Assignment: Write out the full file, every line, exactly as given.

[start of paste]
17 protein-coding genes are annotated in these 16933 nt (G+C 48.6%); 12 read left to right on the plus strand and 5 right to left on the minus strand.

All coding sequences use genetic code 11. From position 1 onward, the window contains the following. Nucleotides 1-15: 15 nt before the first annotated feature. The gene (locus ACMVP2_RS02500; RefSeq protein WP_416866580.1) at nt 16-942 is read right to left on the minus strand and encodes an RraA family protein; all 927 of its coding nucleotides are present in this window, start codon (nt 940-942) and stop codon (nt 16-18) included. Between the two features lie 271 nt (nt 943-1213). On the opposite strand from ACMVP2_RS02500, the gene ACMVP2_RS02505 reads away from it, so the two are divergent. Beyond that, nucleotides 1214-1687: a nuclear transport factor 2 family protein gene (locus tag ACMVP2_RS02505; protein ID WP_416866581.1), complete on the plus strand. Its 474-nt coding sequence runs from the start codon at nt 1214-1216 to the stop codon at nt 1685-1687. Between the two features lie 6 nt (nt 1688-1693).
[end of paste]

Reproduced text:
17 protein-coding genes are annotated in these 16933 nt (G+C 48.6%); 12 read left to right on the plus strand and 5 right to left on the minus strand.

All coding sequences use genetic code 11. From position 1 onward, the window contains the following. Nucleotides 1-15: 15 nt before the first annotated feature. The gene (locus ACMVP2_RS02500; RefSeq protein WP_416866580.1) at nt 16-942 is read right to left on the minus strand and encodes an RraA family protein; all 927 of its coding nucleotides are present in this window, start codon (nt 940-942) and stop codon (nt 16-18) included. Between the two features lie 271 nt (nt 943-1213). On the opposite strand from ACMVP2_RS02500, the gene ACMVP2_RS02505 reads away from it, so the two are divergent. Beyond that, nucleotides 1214-1687: a nuclear transport factor 2 family protein gene (locus tag ACMVP2_RS02505; protein ID WP_416866581.1), complete on the plus strand. Its 474-nt coding sequence runs from the start codon at nt 1214-1216 to the stop codon at nt 1685-1687. Between the two features lie 6 nt (nt 1688-1693).